Since their 2004 debut album, Hot Fuss, The Killers have consistently relied on their formula for radio-friendly pop-rock satisfaction: sauntering buildups, hyperbolic lyricism, lucid vocals and gargantuan instrumentation. Frontman Brandon Flowers manages to balance cheeky playfulness with captivating reverie. From the androgynous incantations of “Somebody Told Me” to the epic ‘80s whirlwind known as “Running Towards a Place” (from last year’s Imploding the Mirage), the band knows just the right buttons to push to generate magic in the studio. However, the glitz and glam emanating from one of the most successful acts hailing from Sin City can sometimes be a bit too blinding (as evidenced by Flowers’ infamous gold suits he dons onstage) and beg for some sort of divergence.
Pressure Machine serves as a much-needed departure from what The Killers regularly deliver. We’re not receiving loud and ostentatious—this time around, they opt to swap extravagance for introspection. While Flowers has executed sprightly power ballads before (“Shot at the Night” is a prime example of this), Pressure Machine dials up hollow eeriness using disturbing tales from his own hometown of Nephi, Utah.
Many of these songs aren’t meant for the raucous and sweeping energy of stadium performances—their heavy subject matter is draped in hushed acoustics, and is better suited for the innate intimacy of theaters and smaller venues. This particular concept album is told from the point of view of local townspeople who are disenchanted by their surroundings, but powerless to escape them.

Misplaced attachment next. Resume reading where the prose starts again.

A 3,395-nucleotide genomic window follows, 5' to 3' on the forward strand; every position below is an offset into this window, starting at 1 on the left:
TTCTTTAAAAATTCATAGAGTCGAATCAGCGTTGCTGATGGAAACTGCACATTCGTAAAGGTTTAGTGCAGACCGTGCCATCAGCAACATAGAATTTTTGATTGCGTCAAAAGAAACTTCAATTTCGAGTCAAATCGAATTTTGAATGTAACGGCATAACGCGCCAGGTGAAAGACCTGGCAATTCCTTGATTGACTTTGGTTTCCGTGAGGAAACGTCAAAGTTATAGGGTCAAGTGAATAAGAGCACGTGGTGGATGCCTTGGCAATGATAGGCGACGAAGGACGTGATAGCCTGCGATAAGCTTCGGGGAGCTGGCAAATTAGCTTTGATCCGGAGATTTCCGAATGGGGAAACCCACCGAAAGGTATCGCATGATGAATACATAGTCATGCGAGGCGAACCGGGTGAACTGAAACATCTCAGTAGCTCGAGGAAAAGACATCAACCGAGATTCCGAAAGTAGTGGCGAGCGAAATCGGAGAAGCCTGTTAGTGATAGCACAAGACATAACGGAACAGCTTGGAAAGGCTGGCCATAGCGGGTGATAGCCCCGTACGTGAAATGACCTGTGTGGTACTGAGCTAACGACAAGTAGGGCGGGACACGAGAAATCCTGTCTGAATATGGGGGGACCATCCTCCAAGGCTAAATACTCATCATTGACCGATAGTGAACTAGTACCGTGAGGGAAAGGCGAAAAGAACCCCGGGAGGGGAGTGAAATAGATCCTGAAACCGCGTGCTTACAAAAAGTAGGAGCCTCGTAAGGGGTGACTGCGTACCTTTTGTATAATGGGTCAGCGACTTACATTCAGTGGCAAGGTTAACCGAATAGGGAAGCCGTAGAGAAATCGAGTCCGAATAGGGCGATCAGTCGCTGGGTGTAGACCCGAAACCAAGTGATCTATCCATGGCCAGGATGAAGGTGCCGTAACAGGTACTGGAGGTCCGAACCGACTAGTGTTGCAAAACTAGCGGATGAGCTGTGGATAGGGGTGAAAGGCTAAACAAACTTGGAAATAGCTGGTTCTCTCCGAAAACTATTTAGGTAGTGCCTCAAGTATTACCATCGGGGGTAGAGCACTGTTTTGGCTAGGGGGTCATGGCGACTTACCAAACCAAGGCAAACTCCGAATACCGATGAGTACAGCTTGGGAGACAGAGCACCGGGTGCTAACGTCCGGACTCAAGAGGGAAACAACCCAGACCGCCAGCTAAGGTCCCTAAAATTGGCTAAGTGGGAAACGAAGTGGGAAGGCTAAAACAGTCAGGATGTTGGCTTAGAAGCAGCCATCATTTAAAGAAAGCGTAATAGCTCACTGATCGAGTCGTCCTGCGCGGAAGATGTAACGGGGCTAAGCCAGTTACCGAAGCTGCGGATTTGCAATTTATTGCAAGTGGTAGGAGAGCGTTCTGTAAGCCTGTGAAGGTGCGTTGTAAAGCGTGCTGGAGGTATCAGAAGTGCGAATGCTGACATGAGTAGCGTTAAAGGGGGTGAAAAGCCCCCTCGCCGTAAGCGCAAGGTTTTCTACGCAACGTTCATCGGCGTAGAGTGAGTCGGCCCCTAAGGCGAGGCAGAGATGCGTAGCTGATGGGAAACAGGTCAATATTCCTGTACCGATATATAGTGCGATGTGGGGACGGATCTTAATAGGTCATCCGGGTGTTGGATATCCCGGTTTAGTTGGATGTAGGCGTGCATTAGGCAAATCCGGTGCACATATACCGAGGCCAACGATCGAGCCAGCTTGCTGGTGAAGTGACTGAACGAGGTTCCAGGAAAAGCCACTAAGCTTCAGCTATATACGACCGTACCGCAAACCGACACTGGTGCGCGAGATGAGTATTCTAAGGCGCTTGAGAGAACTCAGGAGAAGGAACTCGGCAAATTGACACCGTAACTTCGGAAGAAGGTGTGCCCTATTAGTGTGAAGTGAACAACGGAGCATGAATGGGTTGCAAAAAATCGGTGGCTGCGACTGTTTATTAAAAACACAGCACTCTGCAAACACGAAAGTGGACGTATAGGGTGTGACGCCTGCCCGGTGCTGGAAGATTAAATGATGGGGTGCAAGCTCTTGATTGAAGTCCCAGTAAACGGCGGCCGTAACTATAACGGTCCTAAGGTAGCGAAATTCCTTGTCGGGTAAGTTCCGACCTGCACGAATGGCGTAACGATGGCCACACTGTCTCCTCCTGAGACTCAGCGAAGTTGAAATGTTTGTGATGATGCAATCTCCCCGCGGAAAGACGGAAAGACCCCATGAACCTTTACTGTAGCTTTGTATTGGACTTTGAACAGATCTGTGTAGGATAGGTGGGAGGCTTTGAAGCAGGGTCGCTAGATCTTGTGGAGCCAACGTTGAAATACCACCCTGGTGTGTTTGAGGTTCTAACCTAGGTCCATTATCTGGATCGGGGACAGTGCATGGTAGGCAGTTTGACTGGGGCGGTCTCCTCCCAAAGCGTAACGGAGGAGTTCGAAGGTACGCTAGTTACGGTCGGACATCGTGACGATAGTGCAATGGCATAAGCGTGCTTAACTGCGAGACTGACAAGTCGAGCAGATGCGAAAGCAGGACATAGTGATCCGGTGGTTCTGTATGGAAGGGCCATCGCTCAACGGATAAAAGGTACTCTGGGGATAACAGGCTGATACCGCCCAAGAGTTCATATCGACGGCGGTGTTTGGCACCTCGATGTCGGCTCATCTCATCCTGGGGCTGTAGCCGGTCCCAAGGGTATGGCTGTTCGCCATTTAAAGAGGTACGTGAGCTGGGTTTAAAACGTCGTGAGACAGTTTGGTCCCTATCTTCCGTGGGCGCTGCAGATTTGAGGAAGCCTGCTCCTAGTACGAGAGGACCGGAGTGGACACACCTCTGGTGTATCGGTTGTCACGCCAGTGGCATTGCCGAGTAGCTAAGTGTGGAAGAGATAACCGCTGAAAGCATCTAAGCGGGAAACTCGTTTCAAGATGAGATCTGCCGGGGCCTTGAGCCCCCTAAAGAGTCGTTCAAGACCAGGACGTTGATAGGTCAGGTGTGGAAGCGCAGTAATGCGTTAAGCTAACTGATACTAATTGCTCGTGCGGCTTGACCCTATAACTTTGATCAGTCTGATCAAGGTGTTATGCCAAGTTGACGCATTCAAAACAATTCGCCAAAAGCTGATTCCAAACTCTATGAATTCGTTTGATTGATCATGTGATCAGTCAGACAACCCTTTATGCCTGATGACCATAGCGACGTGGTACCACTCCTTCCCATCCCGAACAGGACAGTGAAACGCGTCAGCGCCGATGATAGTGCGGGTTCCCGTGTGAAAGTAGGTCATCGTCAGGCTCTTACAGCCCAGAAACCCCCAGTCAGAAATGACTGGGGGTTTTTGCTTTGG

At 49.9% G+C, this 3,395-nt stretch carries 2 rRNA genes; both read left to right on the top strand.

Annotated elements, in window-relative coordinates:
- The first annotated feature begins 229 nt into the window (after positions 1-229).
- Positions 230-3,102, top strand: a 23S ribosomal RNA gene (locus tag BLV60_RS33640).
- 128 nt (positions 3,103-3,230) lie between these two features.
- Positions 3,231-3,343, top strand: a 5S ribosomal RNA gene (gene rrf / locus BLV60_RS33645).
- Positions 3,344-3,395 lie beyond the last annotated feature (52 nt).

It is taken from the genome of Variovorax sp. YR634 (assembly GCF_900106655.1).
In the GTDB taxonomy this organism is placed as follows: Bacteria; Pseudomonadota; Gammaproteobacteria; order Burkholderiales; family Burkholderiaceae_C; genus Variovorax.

“West Hills” is a stirring tale of a Nephi townie who gets caught with “hillbilly heroine pills,” but Flowers conveys this harsh reality with disarming softness: “They got me for possession of enough to kill /The horses that run free in the West Hills.” “Desperate Things” is a dark, fictitious tale of domestic violence, while “Terrible Thing” examines the thought process of a gay teen considering suicide.
The supernatural backdrop of “Cody” is wistful, yet enchanting. Ditto “Quiet Town,” which has drawn countless comparisons to Bruce Springsteen’s “Nebraska” for its stark depiction of small-town sadness and grief. “Runaway Horses,” a highly anticipated collaboration with indie darling Phoebe Bridgers, is as poignant as one might assume, while “The Getting By” tries to reiterate the notion that there is always some light at the end of a considerably gloomy tunnel, though that phrase ultimately feels obsolete.
Pressure Machine is consumed with dramatic intensity and Flowers’ vivid insights into a downtrodden city he once called home. His honesty is disconcerting, but in the best sense of the word. This is The Killers’ second album released during a pandemic, without the assurance of when it’ll be performed in front of an actual crowd. All of the emotional turmoil that this record holds makes it a thrilling—and kind of frightful—experience from start to finish. This isn’t an attempt at reinvention for a group nearly two decades into their career: It’s the sound of artists excavating the most personal and terrifying parts of themselves in order to heal.
Candace McDuffie is a culture writer whose work has appeared in outlets like Rolling Stone, MTV, NBC News, and Entertainment Weekly. You can follow her on Instagram @candace.mcduffie.